Wednesday, August 08, 2007

Friendly Readable ID Strings

One often needs unique ID strings to tag processes, threads, files or anything else that might be created in quantity. Traditionally these are created based on PIDs or similar system values. But it is not easy to visually recognise these strings, which makes debugging more difficult than it need be. This recipe creates readable and pronounceable ID strings that are much easier to work with.

I have submitted this to the Python Cookbook but thought I would write it up here as well. The code is freely available under the Python license.

The inspiration for this recipe is the fact that I hate debugging systems by trying to track IDs that look like "kSbT73oQ". It's much easier on the brain to scan strings like "levokosi". These are also pronounceable, so one can communicate with other members on the development team. "Hey dude, what's up with file sadofabi -- it appears to be locked."

I many cases one does not need billions of IDs, so restricting the strings to alternating consonants and vowels, and a reasonable length, gives us plenty of scope. The function GetFriendlyID() generates these of length 8, using the built-in Python pseudo-random generator. If this is not good enough, increase the length or use a more random module. But before you do so, realise that the algorithm here allows over 40 million unique strings.

(Of course it is sometimes useful to have ID strings based on PIDs or whatever, so they can be tied back to the originating process. In those cases this recipe is not applicable.)

The GetUniqueFriendlyID() function sketches out a typical implementation, where we want to ensure the generated IDs are, in fact, unique.

The module-level code does a simple test so we can inspect some resulting strings. Baby name generator, anyone?

from random import choice

def GetFriendlyID():
Create an ID string we can recognise.
(Think Italian or Japanese or Native American.)
v = 'aeiou'
c = 'bdfghklmnprstvw'

return ''.join([choice(v if i%2 else c) for i in range(8)])

def GetUniqueFriendlyID(used_ids):
Return an ID that is not in our list of used IDs.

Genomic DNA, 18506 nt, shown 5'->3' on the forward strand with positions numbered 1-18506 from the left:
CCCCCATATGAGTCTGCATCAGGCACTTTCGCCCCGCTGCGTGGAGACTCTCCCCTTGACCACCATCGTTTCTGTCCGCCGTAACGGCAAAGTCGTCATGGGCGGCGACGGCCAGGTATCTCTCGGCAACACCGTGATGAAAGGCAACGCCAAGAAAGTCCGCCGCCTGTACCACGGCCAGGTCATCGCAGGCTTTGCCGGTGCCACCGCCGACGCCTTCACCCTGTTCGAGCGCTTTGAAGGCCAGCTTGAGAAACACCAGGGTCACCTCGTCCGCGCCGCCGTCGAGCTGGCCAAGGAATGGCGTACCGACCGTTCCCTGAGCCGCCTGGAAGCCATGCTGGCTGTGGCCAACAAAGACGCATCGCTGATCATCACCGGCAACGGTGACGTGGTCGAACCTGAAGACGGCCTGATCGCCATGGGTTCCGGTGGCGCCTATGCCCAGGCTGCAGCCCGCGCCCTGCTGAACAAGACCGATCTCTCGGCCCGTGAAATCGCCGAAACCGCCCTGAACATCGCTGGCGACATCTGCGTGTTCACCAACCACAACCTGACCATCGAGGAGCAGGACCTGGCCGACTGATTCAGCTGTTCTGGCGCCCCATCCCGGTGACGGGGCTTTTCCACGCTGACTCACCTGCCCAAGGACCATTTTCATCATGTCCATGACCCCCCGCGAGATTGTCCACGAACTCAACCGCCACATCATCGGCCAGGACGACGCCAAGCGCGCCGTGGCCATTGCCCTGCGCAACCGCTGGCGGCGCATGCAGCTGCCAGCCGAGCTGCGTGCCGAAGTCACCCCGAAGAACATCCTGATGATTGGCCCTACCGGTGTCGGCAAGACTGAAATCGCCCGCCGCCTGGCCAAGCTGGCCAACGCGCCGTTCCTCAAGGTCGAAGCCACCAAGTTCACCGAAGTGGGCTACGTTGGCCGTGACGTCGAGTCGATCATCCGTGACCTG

# trying infinitely is a bad idea
LIMIT = 1000

count = 0
while count < LIMIT:
id = GetFriendlyID()
if id not in used_ids:
count += 1
id = ''
return id

if __name__ == '__main__':
from sets import Set

print 'some sample unique IDs:'
used_ids = Set()
for i in xrange(50):
id = GetUniqueFriendlyID(used_ids)
if not id:
print 'something broke'
print id

Edit 10 August: Fixed resetting ID string in GetUniqueFriendlyID(). Fixed import. Changed implementation example to use a set to store IDs.

Edit 8 August: I've simplified the algorithm into what is basically a one-liner. This version requires Python 2.5 as it uses conditional expressions.



Anonymous said...

Dude, that is a terrifically creative idea.

Chuck Adams said...

I've seen this long ago with password generators, and it's for the same reason: it's much easier to remember something that looks like a word. The one I remember from LambdaMOO also took care to avoid some of the obvious combinations that looked obscene, though it's impossible to get all of them. Imagine one of your users saying "process sukapenis is hung"? (huh huh..huh)

Anonymous said...

Instead of keeping a list of generated names I would append a unique number to the end of the generated word. Even a thread safe accumulator would guarentee uniqueness across the life time of the process.

Antti Rasinen said...

You can also precompute a list of character combinations:

alternating = [consonants, wovels]

And then use map:

"".join(map(choice, alternating))

Of course, with this method you can also build several variants of acceptable consonant-wovel combinations, such as vccvcvcc (abbarocks) or allow capital letters (at least for the first letter) and so on.

You can also add these in a list and then pick one randomly from those.

I would not use a list for storing the used IDs however. If the list is large and the search fails, that's a LIMIT * len(list) operations. A set would be more applicable. Or perhaps even a binary search tree =)

Ralph Corderoy said...

The unique version returns a non-unique id after LIMIT attempts; shouldn't it do something else? Returning a non-unique id may cause huge problems later.

Perhaps a better way would be to use the numbers from a PRNG and map those onto pronouncable words, discarding unpronouncable ones. That way, you know the period of the PRNG is large, that you're discarding only 66% of them, and you only have to remember the current seed to resume where you left off, not a list of all previously returned ones.

Cheers, Ralph.

David said...

Very nice even if one of my first generated values was diketude! Try explaining that one to the QA staff ;-)

Ants Aasma said...

You might want to check out Yould. Maybe a bit too overkill for given purposes, but I'm using it as a great way to automatically create strong easily memorizable passwords. Had to extend it with arbitrary length markov chains to support my own language - we routinely have three consonants in a row and the default chain length generated a lot of unpronouncable words with four or more consonants in a row.

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